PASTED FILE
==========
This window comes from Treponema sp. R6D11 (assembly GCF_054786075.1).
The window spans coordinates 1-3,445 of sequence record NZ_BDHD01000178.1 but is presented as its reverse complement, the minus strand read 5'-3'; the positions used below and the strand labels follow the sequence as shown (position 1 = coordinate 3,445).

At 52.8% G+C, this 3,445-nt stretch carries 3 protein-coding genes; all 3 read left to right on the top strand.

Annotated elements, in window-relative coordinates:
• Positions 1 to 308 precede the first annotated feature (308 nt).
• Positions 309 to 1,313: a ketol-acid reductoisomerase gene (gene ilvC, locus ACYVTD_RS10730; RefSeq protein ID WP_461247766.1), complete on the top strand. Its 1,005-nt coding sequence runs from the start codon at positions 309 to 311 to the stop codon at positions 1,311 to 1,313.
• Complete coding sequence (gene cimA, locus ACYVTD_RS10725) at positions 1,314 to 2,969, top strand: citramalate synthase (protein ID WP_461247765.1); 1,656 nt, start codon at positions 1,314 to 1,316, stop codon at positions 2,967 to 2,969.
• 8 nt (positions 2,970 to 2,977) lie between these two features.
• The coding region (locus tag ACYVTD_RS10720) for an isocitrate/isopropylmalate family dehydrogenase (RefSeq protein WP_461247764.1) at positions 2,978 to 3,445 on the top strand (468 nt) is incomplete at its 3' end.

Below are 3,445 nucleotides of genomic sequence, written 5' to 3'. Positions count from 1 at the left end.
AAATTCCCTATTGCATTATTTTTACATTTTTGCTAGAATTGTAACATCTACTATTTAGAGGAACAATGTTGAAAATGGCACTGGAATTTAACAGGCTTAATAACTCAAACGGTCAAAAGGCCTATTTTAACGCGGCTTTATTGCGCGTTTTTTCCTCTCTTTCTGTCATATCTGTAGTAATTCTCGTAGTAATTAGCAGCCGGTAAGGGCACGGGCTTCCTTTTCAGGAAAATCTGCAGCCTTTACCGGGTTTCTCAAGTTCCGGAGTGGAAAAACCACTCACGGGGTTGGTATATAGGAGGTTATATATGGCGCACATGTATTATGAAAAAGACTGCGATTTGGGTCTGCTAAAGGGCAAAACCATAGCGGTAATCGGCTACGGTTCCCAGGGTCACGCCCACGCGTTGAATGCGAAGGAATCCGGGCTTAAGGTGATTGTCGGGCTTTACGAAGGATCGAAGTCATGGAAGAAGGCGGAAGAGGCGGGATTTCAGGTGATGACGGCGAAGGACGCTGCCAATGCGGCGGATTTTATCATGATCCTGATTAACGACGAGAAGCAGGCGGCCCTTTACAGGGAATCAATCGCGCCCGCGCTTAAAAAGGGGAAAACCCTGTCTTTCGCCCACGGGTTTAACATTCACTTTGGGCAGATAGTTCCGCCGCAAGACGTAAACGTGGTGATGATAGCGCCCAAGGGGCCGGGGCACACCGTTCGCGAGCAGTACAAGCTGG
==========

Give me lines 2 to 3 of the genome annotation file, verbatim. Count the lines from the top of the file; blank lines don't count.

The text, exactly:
The window spans coordinates 1-3,445 of sequence record NZ_BDHD01000178.1 but is presented as its reverse complement, the minus strand read 5'-3'; the positions used below and the strand labels follow the sequence as shown (position 1 = coordinate 3,445).

At 52.8% G+C, this 3,445-nt stretch carries 3 protein-coding genes; all 3 read left to right on the top strand.